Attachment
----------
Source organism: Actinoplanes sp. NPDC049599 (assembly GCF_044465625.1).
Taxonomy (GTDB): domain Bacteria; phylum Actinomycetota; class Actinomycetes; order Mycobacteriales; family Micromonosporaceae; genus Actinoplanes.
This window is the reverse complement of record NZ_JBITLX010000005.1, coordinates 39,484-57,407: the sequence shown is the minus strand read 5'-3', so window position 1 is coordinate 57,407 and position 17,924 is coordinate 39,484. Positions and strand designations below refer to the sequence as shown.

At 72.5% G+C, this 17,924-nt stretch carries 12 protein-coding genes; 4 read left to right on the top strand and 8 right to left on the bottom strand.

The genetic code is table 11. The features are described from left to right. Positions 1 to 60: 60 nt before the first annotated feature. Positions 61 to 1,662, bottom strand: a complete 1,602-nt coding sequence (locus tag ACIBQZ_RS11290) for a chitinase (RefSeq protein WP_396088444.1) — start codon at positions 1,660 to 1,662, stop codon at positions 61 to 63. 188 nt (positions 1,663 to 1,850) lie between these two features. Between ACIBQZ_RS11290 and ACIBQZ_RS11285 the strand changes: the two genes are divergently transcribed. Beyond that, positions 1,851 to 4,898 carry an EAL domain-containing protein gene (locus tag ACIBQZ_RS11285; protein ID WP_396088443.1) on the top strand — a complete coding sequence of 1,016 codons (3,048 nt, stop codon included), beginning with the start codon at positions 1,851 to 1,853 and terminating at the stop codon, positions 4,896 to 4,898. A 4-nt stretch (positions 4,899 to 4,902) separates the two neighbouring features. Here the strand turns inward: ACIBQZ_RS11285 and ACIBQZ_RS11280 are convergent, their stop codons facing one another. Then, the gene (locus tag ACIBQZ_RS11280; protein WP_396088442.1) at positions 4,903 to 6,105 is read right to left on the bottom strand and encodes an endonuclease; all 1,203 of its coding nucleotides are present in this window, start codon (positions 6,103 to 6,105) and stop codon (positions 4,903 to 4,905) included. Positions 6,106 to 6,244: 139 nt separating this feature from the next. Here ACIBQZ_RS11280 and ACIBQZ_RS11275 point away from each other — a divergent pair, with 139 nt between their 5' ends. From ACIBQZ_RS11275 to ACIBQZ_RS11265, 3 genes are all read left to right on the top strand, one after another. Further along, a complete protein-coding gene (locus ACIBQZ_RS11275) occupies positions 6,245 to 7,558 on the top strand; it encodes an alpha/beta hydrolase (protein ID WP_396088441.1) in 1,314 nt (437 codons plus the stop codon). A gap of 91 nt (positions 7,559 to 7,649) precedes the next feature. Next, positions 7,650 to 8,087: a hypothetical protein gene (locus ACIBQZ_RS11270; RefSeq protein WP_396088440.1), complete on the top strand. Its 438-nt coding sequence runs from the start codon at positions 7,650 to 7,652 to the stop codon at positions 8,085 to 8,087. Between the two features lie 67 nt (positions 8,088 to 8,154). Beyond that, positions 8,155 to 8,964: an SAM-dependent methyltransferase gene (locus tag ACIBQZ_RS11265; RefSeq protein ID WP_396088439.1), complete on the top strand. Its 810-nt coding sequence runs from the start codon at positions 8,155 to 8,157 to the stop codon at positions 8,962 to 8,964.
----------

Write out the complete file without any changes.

Source organism: Actinoplanes sp. NPDC049599 (assembly GCF_044465625.1).
Taxonomy (GTDB): domain Bacteria; phylum Actinomycetota; class Actinomycetes; order Mycobacteriales; family Micromonosporaceae; genus Actinoplanes.
This window is the reverse complement of record NZ_JBITLX010000005.1, coordinates 39,484-57,407: the sequence shown is the minus strand read 5'-3', so window position 1 is coordinate 57,407 and position 17,924 is coordinate 39,484. Positions and strand designations below refer to the sequence as shown.

At 72.5% G+C, this 17,924-nt stretch carries 12 protein-coding genes; 4 read left to right on the top strand and 8 right to left on the bottom strand.

The genetic code is table 11. The features are described from left to right. Positions 1 to 60: 60 nt before the first annotated feature. Positions 61 to 1,662, bottom strand: a complete 1,602-nt coding sequence (locus tag ACIBQZ_RS11290) for a chitinase (RefSeq protein WP_396088444.1) — start codon at positions 1,660 to 1,662, stop codon at positions 61 to 63. 188 nt (positions 1,663 to 1,850) lie between these two features. Between ACIBQZ_RS11290 and ACIBQZ_RS11285 the strand changes: the two genes are divergently transcribed. Beyond that, positions 1,851 to 4,898 carry an EAL domain-containing protein gene (locus tag ACIBQZ_RS11285; protein ID WP_396088443.1) on the top strand — a complete coding sequence of 1,016 codons (3,048 nt, stop codon included), beginning with the start codon at positions 1,851 to 1,853 and terminating at the stop codon, positions 4,896 to 4,898. A 4-nt stretch (positions 4,899 to 4,902) separates the two neighbouring features. Here the strand turns inward: ACIBQZ_RS11285 and ACIBQZ_RS11280 are convergent, their stop codons facing one another. Then, the gene (locus tag ACIBQZ_RS11280; protein WP_396088442.1) at positions 4,903 to 6,105 is read right to left on the bottom strand and encodes an endonuclease; all 1,203 of its coding nucleotides are present in this window, start codon (positions 6,103 to 6,105) and stop codon (positions 4,903 to 4,905) included. Positions 6,106 to 6,244: 139 nt separating this feature from the next. Here ACIBQZ_RS11280 and ACIBQZ_RS11275 point away from each other — a divergent pair, with 139 nt between their 5' ends. From ACIBQZ_RS11275 to ACIBQZ_RS11265, 3 genes are all read left to right on the top strand, one after another. Further along, a complete protein-coding gene (locus ACIBQZ_RS11275) occupies positions 6,245 to 7,558 on the top strand; it encodes an alpha/beta hydrolase (protein ID WP_396088441.1) in 1,314 nt (437 codons plus the stop codon). A gap of 91 nt (positions 7,559 to 7,649) precedes the next feature. Next, positions 7,650 to 8,087: a hypothetical protein gene (locus ACIBQZ_RS11270; RefSeq protein WP_396088440.1), complete on the top strand. Its 438-nt coding sequence runs from the start codon at positions 7,650 to 7,652 to the stop codon at positions 8,085 to 8,087. Between the two features lie 67 nt (positions 8,088 to 8,154). Beyond that, positions 8,155 to 8,964: an SAM-dependent methyltransferase gene (locus tag ACIBQZ_RS11265; RefSeq protein ID WP_396088439.1), complete on the top strand. Its 810-nt coding sequence runs from the start codon at positions 8,155 to 8,157 to the stop codon at positions 8,962 to 8,964.